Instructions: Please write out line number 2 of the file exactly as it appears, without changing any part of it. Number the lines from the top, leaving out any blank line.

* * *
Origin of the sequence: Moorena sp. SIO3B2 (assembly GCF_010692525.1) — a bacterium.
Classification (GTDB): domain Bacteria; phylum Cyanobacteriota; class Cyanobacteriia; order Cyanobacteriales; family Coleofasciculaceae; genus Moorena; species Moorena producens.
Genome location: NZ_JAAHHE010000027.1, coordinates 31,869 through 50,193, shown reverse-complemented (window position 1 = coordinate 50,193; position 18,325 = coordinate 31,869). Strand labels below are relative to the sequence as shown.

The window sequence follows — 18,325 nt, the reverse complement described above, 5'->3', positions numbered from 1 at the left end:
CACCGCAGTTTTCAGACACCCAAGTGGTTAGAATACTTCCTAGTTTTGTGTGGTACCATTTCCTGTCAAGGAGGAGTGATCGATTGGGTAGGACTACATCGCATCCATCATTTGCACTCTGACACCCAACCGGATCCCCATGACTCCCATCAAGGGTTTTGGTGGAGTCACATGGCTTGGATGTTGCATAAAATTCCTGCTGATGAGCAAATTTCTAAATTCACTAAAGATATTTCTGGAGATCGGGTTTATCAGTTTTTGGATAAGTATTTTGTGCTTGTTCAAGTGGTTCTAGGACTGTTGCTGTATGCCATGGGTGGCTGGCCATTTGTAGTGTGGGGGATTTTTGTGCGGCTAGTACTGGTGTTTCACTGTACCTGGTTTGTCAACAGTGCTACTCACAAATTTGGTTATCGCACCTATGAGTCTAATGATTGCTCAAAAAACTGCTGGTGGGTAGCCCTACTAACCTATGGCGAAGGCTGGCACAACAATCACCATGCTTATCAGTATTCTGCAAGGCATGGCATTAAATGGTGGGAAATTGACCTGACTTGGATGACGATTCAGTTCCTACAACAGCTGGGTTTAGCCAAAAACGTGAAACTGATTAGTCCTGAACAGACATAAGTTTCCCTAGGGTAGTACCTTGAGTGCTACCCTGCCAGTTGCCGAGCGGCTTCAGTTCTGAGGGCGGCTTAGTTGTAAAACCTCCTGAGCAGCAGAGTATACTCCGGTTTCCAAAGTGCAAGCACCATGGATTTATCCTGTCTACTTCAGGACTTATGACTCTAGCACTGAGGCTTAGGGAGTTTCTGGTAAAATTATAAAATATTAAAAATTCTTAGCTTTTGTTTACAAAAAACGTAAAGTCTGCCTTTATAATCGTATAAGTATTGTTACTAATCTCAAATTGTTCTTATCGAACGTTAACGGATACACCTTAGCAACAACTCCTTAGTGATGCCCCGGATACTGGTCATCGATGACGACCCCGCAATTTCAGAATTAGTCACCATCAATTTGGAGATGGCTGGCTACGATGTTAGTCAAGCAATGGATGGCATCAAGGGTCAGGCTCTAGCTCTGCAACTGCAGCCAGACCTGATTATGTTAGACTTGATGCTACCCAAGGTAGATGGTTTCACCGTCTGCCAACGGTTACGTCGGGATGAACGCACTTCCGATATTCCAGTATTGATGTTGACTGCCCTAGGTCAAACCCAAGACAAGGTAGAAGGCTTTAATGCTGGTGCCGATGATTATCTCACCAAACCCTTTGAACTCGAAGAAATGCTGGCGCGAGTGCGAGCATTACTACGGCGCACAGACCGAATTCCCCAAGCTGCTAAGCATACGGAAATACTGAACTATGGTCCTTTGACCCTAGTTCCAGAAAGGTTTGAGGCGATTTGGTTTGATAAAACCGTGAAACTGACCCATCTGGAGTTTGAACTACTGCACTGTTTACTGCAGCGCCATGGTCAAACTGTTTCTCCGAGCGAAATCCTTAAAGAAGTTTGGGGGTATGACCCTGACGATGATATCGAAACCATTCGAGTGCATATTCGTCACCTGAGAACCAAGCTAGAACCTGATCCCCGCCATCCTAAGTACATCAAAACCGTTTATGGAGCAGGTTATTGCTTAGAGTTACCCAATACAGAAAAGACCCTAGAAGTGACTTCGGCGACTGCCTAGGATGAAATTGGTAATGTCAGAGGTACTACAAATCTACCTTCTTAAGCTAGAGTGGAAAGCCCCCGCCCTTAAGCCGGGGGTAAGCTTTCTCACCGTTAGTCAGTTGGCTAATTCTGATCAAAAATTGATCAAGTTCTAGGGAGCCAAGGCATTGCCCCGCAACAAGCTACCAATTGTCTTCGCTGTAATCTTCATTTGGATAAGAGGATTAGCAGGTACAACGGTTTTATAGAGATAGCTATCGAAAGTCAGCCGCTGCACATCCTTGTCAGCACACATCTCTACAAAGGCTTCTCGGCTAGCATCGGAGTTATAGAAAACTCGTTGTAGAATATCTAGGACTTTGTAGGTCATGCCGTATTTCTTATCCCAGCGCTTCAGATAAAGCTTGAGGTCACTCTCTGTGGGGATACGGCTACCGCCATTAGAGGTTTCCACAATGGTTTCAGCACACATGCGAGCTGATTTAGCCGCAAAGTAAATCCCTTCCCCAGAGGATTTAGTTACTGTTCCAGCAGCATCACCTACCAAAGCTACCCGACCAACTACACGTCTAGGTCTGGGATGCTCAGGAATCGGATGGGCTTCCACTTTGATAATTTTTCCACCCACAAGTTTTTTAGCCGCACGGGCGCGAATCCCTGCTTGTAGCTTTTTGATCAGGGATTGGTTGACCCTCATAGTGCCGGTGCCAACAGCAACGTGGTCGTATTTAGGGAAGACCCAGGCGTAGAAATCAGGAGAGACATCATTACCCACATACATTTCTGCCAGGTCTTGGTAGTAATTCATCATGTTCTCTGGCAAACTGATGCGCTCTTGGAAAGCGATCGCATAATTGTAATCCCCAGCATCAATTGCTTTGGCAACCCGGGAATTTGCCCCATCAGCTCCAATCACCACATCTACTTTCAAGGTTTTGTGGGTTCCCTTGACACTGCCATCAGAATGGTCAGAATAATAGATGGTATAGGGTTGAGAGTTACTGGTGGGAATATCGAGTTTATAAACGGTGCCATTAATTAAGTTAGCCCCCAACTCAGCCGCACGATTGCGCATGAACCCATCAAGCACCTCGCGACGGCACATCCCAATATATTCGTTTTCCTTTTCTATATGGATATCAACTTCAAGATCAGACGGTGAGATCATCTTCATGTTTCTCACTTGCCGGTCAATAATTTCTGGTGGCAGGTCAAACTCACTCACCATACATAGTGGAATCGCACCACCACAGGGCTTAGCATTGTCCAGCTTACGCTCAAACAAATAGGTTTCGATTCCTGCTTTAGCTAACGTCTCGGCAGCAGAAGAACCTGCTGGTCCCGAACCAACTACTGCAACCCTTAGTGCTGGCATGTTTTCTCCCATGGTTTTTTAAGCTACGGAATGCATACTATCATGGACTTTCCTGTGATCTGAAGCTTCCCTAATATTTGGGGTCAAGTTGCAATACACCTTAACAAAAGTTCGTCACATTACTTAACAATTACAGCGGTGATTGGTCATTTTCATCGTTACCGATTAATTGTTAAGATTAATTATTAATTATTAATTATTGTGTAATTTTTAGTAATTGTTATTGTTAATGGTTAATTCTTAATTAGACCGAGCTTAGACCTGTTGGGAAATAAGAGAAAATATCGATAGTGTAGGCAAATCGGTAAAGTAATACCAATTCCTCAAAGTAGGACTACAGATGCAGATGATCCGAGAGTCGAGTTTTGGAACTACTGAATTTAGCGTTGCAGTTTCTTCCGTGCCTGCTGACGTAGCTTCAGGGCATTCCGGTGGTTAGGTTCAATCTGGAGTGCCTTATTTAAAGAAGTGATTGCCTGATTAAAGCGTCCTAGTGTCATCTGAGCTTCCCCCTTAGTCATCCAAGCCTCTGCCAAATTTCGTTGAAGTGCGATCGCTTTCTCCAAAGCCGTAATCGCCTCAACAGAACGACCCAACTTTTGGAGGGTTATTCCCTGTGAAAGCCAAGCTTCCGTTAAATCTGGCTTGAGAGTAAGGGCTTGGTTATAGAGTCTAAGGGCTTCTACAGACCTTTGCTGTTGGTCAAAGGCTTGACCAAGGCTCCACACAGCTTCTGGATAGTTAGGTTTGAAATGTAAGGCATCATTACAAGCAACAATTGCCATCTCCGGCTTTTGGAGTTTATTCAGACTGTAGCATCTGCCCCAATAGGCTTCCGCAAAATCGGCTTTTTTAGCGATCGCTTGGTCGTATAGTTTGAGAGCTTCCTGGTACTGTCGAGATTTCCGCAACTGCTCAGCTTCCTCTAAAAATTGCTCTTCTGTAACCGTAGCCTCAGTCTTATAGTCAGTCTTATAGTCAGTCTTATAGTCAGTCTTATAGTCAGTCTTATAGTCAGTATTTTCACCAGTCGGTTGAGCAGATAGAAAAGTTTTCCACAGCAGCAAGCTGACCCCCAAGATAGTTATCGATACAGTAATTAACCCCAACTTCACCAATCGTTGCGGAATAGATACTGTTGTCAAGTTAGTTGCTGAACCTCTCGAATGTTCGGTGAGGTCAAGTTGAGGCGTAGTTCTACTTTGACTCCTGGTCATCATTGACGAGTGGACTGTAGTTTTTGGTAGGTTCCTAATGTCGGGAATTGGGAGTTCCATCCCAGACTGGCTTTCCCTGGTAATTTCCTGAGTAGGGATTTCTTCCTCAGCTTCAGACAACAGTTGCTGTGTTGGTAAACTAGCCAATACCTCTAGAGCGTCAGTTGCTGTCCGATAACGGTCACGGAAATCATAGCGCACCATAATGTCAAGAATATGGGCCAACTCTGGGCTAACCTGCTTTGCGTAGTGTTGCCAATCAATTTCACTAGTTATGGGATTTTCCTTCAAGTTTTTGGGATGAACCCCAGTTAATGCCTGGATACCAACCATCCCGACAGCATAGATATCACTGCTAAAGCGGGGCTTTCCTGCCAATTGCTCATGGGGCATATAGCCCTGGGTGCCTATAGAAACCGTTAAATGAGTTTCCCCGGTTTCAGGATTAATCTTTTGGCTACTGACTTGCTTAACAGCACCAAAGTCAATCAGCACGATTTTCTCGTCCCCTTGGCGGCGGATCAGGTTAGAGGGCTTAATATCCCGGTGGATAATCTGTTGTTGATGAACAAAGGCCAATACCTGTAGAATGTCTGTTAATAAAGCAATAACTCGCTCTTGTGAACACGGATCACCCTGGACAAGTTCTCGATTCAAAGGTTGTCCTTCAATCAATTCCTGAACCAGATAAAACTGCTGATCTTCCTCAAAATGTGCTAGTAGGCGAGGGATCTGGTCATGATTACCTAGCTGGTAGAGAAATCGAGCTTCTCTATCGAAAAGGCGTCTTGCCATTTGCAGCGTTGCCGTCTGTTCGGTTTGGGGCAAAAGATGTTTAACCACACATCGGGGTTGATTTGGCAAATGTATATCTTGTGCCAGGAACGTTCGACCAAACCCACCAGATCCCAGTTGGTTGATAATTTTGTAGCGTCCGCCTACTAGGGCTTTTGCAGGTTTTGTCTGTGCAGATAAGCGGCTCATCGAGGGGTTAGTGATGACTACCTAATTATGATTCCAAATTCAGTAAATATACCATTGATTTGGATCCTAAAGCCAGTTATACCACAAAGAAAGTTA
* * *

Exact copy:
Classification (GTDB): domain Bacteria; phylum Cyanobacteriota; class Cyanobacteriia; order Cyanobacteriales; family Coleofasciculaceae; genus Moorena; species Moorena producens.